How this woman is set to become the unexpected Senator
THE High Court of Australia has ruled that former Family First senator Bob Day breached the constitution and was therefore incapable of sitting as a senator.
The court ordered that a special recount of ballot papers be used to choose Mr Day's replacement as a senator for South Australia.
Family First number two candidate, lawyer Lucy Gichuhi, is the favourite to win the recount.
Ms Gichuhi ran second on the Family First ticket.
The court ruled that Mr Day's links to the company which owned his Senate electorate office breached conflict of interest provisions under the constitution.
It is still possible Family First will lose the seat because the full bench of the High Court did not rule on how the recount should be conducted.
A single justice of the court will rule on this at a later time.
Former Labor senator Anne McEwen, One Nation's Steve Burgess or former Liberal senator Sean Edwards could all theoretically be elected by a recount.
Senator McEwen's counsel had argued that "above the line" votes for Family First should be excluded from the count but the full bench was sceptical about this proposal.
"…a special count which deprived the above the line Family First voters of their vote would distort voter intentions,'' Chief Justice Susan Kiefel, and justices Virginia Bell and James Edeleman said in a majority opinion.
While the way in which Mr Day's replacement will be selected is a complicated quagmire, Ms Gichuhi stands a good chance. But she says she wasn't expecting it.
"You just go about your own life," she said.
"In fact, I was just driving to work when this message came through."
Ms Gichuhi, who is Kenyan-born but has renounced her Kenyan citizenship, is a volunteer at Women's Legal Services. She says top of her agenda, if she does become an SA Senator, will be working with migrant communities - and she says in her experience Prime Minister Malcolm Turnbull is correct when he says Australia is the world's most successful multicultural society.
"Australia is a very welcoming country," she said.
""For me (the priority) is just to motivate and integrate migrant communities so they become totally Australian. "That's my dream."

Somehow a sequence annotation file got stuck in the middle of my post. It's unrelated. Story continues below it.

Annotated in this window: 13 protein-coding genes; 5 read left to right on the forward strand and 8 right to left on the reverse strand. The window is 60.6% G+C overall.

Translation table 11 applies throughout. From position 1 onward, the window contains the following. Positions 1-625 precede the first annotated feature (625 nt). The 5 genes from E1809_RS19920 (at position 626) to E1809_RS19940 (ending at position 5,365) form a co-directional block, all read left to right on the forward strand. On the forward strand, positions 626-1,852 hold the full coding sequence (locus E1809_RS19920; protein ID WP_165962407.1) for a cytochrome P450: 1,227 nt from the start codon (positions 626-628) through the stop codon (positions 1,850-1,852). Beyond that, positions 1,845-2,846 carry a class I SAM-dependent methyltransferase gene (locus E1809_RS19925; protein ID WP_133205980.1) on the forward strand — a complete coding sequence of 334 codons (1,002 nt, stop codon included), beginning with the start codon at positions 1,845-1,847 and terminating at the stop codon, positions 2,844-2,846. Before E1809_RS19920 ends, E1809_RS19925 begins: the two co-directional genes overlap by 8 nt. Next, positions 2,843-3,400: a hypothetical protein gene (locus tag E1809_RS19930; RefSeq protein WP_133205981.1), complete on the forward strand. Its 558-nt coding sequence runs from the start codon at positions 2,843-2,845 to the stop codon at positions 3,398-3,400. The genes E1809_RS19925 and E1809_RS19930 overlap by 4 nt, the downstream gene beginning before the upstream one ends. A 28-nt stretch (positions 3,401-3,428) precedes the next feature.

Mr Day's seat has been vacant since he quit the Senate in November after his building empire collapsed.
The court was asked to rule on whether Mr Day's links to the company which owned his taxpayer-funded electorate office in Kent Town breached the Constitution.
The office had been held by B & B Day Pty Ltd, for the Day Family Trust.
B & B Day sold the property to Fullarton Investments Pty Ltd, with B & B Day lending the $2.1 million purchase price to the new owner.
Fullarton Investments was to have used rental payments from the Government to repay B & B Day, although no rent was actually ever paid.
The court heard Mr Day expected B & B Day to use the rent to service a National Australia Bank loan facility.
Section 44(v) of the Constitution prohibits candidates for Parliament from having "any direct or pecuniary interest in any agreement with the Public Service of the Commonwealth", unless they are members of an incorporated company with more than 25 members.
Mr Day's Home Australia group of building companies went into liquidation last year with an estimated $37.8 million worth of debts.
The court ruled that the Federal Government should pay the legal costs incurred by Mr Day and Ms Mcwen.
TIMELINE: POLITICAL LIFE OF BOB DAY
2006 - South Australian housing developer Bob Day endorsed by federal Liberals to run in seat of Makin, with strong support from John Howard.
2007 - Labor wins Makin and Kevin Rudd takes government.
2008 - Day unsuccessfully contests Liberal preselection in Mayo, then quits to run as a Family First candidate. Fails to win seat.
2010 - Day runs as Family First senate candidate in SA, but fails to win seat.
2013 - Day wins SA senate seat for Family First.
2014 - Day tells Finance Department officials he doesn't want to use former senator Don Farrell's Adelaide CBD office. Instead he wants to use a Kent Town building. Finance officials tell then-Special Minister of State Michael Ronaldson that Day owns the building and intends to sell it on condition the office is leased to the commonwealth. After lengthy negotiation Day agrees to terms for lease.
2015 - Lease signed between building's new owners and commonwealth. No rent paid.
August 2016 - Day approaches new Special Minister of State Scott Ryan about rent on the office. Ryan seeks further information on the background of the lease and discovers there may be a constitutional breach.
October 2016 - Ryan terminates lease and seeks independent legal advice from constitutional law expert David Jackson. Day announces he will resign as his Home Australia Group of companies goes into liquidation. Ryan receives legal advice regarding the possible invalid election of Day, with concerns over indirect pecuniary interest because building owner owes Day money. November 2016 - Day tenders his resignation to the Senate President. Senate refers the lease matter and Day's possible invalid run for parliament to the High Court.
April 5, 2017 - High Court finds Day was ineligible to run under section 44 of the constitution, which states a member or senator can be disqualified where there is "any direct or indirect pecuniary interest in any agreement with the public service of the commonwealth".